Inflation in India is expected to have cooled to a new record low in May, a Reuters poll found, which could add pressure on the Reserve Bank of India to cut interest rates later in the year. The consumer price index likely rose 2.60 percent in May from a year earlier, dipping from 2.99 percent in April, due to a fall in the cost of pulses, cereals and perishable goods, according to the poll of 25 economists. That would be the lowest level since the series began in 2012 and remain below the RBI’s medium-term target of 4.0 percent for the seventh successive month. Forecasts ranged from 2.26 percent to 3.49 percent. The data will be released on June 12 at 1200 GMT. “Consumer inflation touched an all-time low for the first time in the new series in May as food prices dipped into a negative territory on a yearly basis,” said Tushar Arora, senior economist at HDFC Bank. “In addition, petrol and diesel prices were also reduced last month.” Food and beverage price inflation, which accounts for nearly 50 percent of the consumer price index basket, eased to 0.61 percent in April, significantly lower than the previous year’s high of 8.35 percent in July. The India Meteorological Department has forecast an above-average monsoon rainfall this year, crucial in an economy where two-thirds of the population depend on farming for their livelihood. A good June-September monsoon, which delivers about 70 percent of India’s annual rainfall, will help drive higher food and grain production, keeping food inflation in check. India’s central bank on Wednesday kept its benchmark interest rate unchanged while softening its hawkish stance following a drop in consumer inflation, as predicted in a Reuters poll.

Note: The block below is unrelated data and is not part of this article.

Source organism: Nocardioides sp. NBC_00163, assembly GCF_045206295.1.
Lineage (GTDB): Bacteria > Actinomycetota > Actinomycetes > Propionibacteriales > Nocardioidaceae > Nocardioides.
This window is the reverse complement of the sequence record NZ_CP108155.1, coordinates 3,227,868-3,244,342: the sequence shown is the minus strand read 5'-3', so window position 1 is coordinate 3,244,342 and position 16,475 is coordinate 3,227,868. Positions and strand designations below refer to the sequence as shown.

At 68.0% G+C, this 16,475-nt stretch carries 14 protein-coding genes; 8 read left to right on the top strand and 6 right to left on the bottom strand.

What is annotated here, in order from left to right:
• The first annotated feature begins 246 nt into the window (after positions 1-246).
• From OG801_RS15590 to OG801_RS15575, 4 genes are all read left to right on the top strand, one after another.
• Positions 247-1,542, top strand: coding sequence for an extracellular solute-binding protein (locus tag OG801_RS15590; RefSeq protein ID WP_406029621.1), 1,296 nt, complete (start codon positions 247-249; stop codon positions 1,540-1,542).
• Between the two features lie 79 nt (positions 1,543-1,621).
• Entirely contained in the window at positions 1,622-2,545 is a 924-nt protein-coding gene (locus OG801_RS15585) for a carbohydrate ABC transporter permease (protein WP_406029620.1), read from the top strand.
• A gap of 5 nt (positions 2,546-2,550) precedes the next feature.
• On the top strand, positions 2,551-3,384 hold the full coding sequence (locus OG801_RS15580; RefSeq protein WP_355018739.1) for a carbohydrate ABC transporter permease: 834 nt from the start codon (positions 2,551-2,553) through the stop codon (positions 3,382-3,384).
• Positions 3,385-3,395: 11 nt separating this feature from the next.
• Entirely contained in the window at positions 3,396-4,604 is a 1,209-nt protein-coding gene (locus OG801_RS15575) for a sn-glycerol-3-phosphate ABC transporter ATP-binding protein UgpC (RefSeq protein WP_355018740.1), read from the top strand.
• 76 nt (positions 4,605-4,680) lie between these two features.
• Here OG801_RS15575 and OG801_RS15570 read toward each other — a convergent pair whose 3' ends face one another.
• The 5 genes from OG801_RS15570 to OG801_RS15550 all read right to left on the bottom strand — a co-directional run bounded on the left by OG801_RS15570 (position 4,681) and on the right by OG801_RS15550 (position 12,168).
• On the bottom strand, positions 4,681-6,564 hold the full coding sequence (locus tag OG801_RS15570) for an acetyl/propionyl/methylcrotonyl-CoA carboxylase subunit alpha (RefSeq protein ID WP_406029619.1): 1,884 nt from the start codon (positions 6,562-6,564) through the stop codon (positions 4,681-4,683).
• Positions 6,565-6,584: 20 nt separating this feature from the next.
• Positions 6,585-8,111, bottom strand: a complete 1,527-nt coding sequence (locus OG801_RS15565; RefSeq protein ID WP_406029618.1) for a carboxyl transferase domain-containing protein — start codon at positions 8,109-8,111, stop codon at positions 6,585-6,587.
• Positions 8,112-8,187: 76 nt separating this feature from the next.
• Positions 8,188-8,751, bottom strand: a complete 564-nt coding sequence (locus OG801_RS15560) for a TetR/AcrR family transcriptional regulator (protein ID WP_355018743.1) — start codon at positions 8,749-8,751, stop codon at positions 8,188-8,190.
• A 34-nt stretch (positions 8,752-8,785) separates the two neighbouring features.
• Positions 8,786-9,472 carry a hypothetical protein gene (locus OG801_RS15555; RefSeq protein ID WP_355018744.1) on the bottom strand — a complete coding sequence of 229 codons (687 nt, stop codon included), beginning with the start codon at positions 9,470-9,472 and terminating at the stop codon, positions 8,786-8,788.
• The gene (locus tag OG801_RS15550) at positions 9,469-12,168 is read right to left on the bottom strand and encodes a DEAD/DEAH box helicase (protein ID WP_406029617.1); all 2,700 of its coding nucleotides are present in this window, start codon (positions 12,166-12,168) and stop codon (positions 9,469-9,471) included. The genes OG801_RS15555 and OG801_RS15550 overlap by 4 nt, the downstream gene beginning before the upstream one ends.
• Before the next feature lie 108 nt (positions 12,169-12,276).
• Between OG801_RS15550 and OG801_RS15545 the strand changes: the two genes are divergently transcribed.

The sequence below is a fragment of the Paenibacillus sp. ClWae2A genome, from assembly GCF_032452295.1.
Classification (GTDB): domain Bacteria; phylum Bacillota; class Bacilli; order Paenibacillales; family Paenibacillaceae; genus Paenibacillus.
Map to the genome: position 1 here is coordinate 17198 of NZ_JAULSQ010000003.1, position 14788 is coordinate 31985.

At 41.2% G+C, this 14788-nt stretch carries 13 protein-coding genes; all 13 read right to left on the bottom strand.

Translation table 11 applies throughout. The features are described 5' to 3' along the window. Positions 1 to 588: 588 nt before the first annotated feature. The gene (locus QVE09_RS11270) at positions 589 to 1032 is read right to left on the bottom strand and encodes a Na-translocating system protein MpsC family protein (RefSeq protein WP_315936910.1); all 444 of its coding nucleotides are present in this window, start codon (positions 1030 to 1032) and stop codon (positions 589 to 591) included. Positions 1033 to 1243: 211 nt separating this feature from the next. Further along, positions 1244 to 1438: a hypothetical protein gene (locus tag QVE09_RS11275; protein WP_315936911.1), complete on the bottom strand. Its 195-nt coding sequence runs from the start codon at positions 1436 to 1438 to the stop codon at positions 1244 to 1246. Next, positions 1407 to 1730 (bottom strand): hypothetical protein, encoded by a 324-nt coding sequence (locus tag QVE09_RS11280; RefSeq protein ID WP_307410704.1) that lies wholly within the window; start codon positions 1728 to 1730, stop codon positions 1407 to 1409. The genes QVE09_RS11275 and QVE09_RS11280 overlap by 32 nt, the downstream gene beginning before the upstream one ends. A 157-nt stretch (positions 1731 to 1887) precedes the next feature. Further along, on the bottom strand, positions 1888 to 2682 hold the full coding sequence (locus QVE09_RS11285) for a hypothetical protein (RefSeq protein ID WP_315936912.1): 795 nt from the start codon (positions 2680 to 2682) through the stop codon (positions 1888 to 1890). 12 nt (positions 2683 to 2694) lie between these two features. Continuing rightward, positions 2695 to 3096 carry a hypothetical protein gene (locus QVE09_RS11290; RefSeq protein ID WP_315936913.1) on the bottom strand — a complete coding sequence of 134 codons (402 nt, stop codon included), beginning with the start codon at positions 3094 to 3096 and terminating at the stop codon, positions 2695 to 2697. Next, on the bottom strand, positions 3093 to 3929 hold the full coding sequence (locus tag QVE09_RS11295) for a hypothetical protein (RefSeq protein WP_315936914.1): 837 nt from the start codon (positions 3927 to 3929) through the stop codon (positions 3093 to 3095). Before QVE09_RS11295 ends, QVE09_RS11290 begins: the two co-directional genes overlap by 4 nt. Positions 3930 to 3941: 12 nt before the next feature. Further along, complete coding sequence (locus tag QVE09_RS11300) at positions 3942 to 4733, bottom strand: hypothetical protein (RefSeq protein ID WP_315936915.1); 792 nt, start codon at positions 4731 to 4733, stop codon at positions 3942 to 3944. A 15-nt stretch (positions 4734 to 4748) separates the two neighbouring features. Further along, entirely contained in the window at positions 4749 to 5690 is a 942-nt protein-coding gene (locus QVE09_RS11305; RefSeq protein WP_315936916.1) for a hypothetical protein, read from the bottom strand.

The Reserve Bank is expected to cut key policy rates by 25 bps on August 2, which in turn will signal banks to cut lending rates before the busy industrial season sets in October, says a report.
According to Bank of America Merrill Lynch, further delays in RBI rate cuts will likely endanger the much-needed bank lending rate cut before the busy industrial season. “If the RBI MPC cuts on August 2, it will signal a lending rate cut to banks… After all, real lending rates are running at a 20-year high,” BofAML said in a research note. BofAML expects the RBI MPC to cut rates by 25 bps on August 2 if the rains are normal.
The global brokerage firm noted that May CPI inflation is expected at about 2.5 per cent and daily data show food inflation is falling even further in June on a good summer rabi harvest while the India Met has also upgraded its monsoon forecast to 98 per cent of normal from 96 per cent with the El Nino weakening. Further, core CPI inflation has slipped to a low 4.1 per cent. In the monetary policy review on June 7, RBI left key rates unchanged with Governor Urjit Patel noting that the central bank wanted to be more sure that inflation will stay subdued. BofAML said that it disagrees with RBI MPC which said that “…premature action at this stage risks disruptive policy reversals later and the loss of credibility”.
It further noted that further delays in RBI rate cuts will likely endanger the much-needed bank lending rate cut before the busy industrial season sets in October.